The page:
Combatting Feelings of Not Good Enough


We’ve all experienced the deep shame and sadness associated with feeling not good enough. When applying for a job we really want, but not getting a call back. When someone ends a relationship with us, and we obsess over everything we did wrong and what we could’ve done better to make that person stay. When there are so many demands on our time and attention—our children, work, friends, partners—and it feels impossible to meet everyone’s needs, that we are lacking in one, two, maybe even all areas, that this isn’t ok. When we are learning something new and making mistakes, not doing it right, comparing our performance with others. When writing a blog post about feeling not good enough.

These experiences seem to permeate our lives in such a way that some of us, myself included, walk around with an internal dialogue of not good enough streaming through our consciousness or with a perception of not good enough hiding just underneath our awareness, coloring the way we experience life. “If I were a better mother, my child wouldn’t have so many tantrums. I must being doing something wrong.” “I’m not working hard enough. If I had put in more hours, maybe I would’ve gotten that promotion.” “I just need to work out more. Then maybe I’ll be thin enough, and can finally find my soul mate.” “I’m not meditating enough, if I were I wouldn’t feel so anxious.”

The thing is, it’s not actually any of these experiences that make us feel not good enough. There’s nothing inherently wrong with us that makes it so we are continually struggling, that causes bad things to happen, that makes it so we don’t get what we want or don’t have this perfect life we think is available to us if only we could just get our act together and be good enough to deserve it. So if it’s not our inadequacy that’s causing our suffering, what is it? I believe it’s all about our perception.

If we are operating from the core belief that we are not good enough, we will be continually invested in both proving and disproving this story. We will scan our environment for evidence that proves this story true: comparing ourselves to others, interpreting any mistakes or failures as proof of our inadequacy, telling ourselves that if we had only just been funnier, prettier, cooler then our love interest wouldn’t have stopped texting back, and on and on. Simultaneously, in our natural human desire to feel worthy, we will search for ways to prove ourselves. This looks like productivity past the point where it feels sustainable or authentic to who we are, perfectionism, people-pleasing, incessant achieving and obsession with success, an intense desire to do things “right.” We stray away from our authentic wants and desires in order to chase a vision of life that we are told we want, that we are told will lead to happiness.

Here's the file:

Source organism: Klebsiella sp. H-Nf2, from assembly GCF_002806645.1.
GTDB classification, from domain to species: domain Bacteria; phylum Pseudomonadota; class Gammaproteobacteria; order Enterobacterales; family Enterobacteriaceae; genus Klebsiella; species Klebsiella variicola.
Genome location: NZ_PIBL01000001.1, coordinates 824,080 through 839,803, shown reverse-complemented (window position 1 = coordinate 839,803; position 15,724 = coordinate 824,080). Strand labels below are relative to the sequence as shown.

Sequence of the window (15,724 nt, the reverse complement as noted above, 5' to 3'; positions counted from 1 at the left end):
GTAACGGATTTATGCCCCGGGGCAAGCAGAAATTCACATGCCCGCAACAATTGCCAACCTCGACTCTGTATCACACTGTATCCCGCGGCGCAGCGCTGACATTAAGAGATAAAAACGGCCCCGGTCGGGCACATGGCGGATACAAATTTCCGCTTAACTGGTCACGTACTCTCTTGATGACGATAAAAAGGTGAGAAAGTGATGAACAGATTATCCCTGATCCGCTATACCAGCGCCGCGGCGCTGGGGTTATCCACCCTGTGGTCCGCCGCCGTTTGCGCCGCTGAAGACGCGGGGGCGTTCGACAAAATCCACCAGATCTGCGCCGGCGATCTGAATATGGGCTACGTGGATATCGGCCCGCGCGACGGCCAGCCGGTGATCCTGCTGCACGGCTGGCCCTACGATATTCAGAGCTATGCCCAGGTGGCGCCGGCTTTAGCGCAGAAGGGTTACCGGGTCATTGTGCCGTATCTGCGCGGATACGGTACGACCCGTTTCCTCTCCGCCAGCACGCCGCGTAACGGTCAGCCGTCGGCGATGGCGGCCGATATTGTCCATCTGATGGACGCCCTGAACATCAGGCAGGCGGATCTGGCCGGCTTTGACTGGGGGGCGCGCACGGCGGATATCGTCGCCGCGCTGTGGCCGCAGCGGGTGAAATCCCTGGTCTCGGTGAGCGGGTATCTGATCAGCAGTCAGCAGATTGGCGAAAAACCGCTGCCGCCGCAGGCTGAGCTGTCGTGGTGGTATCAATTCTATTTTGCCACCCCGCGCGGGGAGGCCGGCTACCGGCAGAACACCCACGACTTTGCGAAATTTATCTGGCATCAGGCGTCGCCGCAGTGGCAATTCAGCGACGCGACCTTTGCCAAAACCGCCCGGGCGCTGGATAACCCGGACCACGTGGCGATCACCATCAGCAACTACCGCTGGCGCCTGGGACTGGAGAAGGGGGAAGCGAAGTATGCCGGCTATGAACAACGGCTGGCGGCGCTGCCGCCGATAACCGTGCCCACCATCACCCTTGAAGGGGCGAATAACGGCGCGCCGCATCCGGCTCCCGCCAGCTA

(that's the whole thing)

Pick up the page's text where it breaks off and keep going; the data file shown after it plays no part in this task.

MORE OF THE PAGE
Additionally, we may feel frozen around areas that hold more charge, where we are more likely to feel not good enough. As a result, we procrastinate, have a hard time taking risks, tell ourselves we can’t do something, refuse to try anything that we don’t already know we will be good at, and numb out to avoid considering our flaws, failures or mistakes.

All of this is highly desirable to our capitalistic, consumer driven society. The messaging we are constantly bombarded with tells us to compare, tells us that we aren’t good enough, tells us that if only we just bought this product, then we would finally attain that worthiness we are so desperately seeking. We are immersed in a culture of comparison, competition, and external validation, where worthiness is measured in the number of “likes” or followers. Then, when we inevitably feel not good enough, our consumerist culture has an answer for that too: numb all those uncomfortable feelings with alcohol, shopping, entertainment, food, travel. Don’t stay still for too long, because then you may have to feel.